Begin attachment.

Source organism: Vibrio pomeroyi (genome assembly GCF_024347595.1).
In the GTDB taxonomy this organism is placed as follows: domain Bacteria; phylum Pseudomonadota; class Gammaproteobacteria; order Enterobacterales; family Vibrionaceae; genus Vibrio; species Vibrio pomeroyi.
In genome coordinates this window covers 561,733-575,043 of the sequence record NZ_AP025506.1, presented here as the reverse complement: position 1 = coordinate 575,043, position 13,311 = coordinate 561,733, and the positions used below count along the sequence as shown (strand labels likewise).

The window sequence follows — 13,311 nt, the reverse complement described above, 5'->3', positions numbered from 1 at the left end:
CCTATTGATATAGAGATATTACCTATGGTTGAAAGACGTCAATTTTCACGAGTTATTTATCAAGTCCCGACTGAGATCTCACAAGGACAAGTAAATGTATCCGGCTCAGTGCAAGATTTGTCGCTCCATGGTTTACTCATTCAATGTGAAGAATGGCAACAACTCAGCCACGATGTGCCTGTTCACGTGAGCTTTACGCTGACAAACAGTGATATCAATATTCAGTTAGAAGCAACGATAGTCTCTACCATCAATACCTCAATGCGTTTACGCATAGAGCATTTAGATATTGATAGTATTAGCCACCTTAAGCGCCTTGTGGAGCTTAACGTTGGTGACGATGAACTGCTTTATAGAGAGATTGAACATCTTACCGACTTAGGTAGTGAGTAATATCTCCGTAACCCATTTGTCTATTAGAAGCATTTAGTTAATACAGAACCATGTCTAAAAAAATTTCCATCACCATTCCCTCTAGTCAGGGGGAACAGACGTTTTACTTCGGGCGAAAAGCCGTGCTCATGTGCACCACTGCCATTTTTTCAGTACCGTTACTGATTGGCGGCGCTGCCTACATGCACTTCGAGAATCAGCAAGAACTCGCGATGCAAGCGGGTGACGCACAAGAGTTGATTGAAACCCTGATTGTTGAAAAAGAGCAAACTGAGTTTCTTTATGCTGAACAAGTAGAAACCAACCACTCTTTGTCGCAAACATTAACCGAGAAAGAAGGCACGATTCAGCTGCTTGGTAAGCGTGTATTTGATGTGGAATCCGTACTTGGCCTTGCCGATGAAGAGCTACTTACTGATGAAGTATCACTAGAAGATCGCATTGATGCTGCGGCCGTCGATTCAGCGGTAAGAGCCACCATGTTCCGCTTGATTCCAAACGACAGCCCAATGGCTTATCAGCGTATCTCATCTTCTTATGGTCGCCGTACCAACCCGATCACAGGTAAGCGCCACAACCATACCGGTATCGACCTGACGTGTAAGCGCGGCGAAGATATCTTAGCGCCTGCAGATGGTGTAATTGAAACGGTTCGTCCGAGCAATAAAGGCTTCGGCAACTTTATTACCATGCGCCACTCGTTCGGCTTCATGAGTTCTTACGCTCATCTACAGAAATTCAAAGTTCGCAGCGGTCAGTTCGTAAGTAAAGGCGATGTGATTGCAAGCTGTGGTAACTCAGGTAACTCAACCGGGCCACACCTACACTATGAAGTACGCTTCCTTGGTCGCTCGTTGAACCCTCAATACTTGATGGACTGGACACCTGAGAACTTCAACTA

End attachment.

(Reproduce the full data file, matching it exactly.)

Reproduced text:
Source organism: Vibrio pomeroyi (genome assembly GCF_024347595.1).
In the GTDB taxonomy this organism is placed as follows: domain Bacteria; phylum Pseudomonadota; class Gammaproteobacteria; order Enterobacterales; family Vibrionaceae; genus Vibrio; species Vibrio pomeroyi.
In genome coordinates this window covers 561,733-575,043 of the sequence record NZ_AP025506.1, presented here as the reverse complement: position 1 = coordinate 575,043, position 13,311 = coordinate 561,733, and the positions used below count along the sequence as shown (strand labels likewise).

The window sequence follows — 13,311 nt, the reverse complement described above, 5'->3', positions numbered from 1 at the left end:
CCTATTGATATAGAGATATTACCTATGGTTGAAAGACGTCAATTTTCACGAGTTATTTATCAAGTCCCGACTGAGATCTCACAAGGACAAGTAAATGTATCCGGCTCAGTGCAAGATTTGTCGCTCCATGGTTTACTCATTCAATGTGAAGAATGGCAACAACTCAGCCACGATGTGCCTGTTCACGTGAGCTTTACGCTGACAAACAGTGATATCAATATTCAGTTAGAAGCAACGATAGTCTCTACCATCAATACCTCAATGCGTTTACGCATAGAGCATTTAGATATTGATAGTATTAGCCACCTTAAGCGCCTTGTGGAGCTTAACGTTGGTGACGATGAACTGCTTTATAGAGAGATTGAACATCTTACCGACTTAGGTAGTGAGTAATATCTCCGTAACCCATTTGTCTATTAGAAGCATTTAGTTAATACAGAACCATGTCTAAAAAAATTTCCATCACCATTCCCTCTAGTCAGGGGGAACAGACGTTTTACTTCGGGCGAAAAGCCGTGCTCATGTGCACCACTGCCATTTTTTCAGTACCGTTACTGATTGGCGGCGCTGCCTACATGCACTTCGAGAATCAGCAAGAACTCGCGATGCAAGCGGGTGACGCACAAGAGTTGATTGAAACCCTGATTGTTGAAAAAGAGCAAACTGAGTTTCTTTATGCTGAACAAGTAGAAACCAACCACTCTTTGTCGCAAACATTAACCGAGAAAGAAGGCACGATTCAGCTGCTTGGTAAGCGTGTATTTGATGTGGAATCCGTACTTGGCCTTGCCGATGAAGAGCTACTTACTGATGAAGTATCACTAGAAGATCGCATTGATGCTGCGGCCGTCGATTCAGCGGTAAGAGCCACCATGTTCCGCTTGATTCCAAACGACAGCCCAATGGCTTATCAGCGTATCTCATCTTCTTATGGTCGCCGTACCAACCCGATCACAGGTAAGCGCCACAACCATACCGGTATCGACCTGACGTGTAAGCGCGGCGAAGATATCTTAGCGCCTGCAGATGGTGTAATTGAAACGGTTCGTCCGAGCAATAAAGGCTTCGGCAACTTTATTACCATGCGCCACTCGTTCGGCTTCATGAGTTCTTACGCTCATCTACAGAAATTCAAAGTTCGCAGCGGTCAGTTCGTAAGTAAAGGCGATGTGATTGCAAGCTGTGGTAACTCAGGTAACTCAACCGGGCCACACCTACACTATGAAGTACGCTTCCTTGGTCGCTCGTTGAACCCTCAATACTTGATGGACTGGACACCTGAGAACTTCAACTA